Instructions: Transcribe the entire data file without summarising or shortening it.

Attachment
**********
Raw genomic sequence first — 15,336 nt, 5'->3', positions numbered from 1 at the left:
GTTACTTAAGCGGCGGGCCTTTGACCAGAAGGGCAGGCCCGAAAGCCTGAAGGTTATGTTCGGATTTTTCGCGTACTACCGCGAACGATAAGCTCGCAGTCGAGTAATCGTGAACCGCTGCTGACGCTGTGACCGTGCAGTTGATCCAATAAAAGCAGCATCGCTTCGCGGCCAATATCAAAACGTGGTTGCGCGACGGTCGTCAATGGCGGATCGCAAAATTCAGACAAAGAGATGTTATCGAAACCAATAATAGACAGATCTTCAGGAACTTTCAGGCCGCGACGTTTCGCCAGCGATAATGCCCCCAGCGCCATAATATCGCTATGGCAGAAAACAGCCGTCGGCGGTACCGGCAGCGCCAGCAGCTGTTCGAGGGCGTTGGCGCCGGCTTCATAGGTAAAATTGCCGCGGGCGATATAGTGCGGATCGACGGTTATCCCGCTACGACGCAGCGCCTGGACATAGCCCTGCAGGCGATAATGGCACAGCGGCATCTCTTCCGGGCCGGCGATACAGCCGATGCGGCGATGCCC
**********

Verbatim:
Raw genomic sequence first — 15,336 nt, 5'->3', positions numbered from 1 at the left:
GTTACTTAAGCGGCGGGCCTTTGACCAGAAGGGCAGGCCCGAAAGCCTGAAGGTTATGTTCGGATTTTTCGCGTACTACCGCGAACGATAAGCTCGCAGTCGAGTAATCGTGAACCGCTGCTGACGCTGTGACCGTGCAGTTGATCCAATAAAAGCAGCATCGCTTCGCGGCCAATATCAAAACGTGGTTGCGCGACGGTCGTCAATGGCGGATCGCAAAATTCAGACAAAGAGATGTTATCGAAACCAATAATAGACAGATCTTCAGGAACTTTCAGGCCGCGACGTTTCGCCAGCGATAATGCCCCCAGCGCCATAATATCGCTATGGCAGAAAACAGCCGTCGGCGGTACCGGCAGCGCCAGCAGCTGTTCGAGGGCGTTGGCGCCGGCTTCATAGGTAAAATTGCCGCGGGCGATATAGTGCGGATCGACGGTTATCCCGCTACGACGCAGCGCCTGGACATAGCCCTGCAGGCGATAATGGCACAGCGGCATCTCTTCCGGGCCGGCGATACAGCCGATGCGGCGATGCCC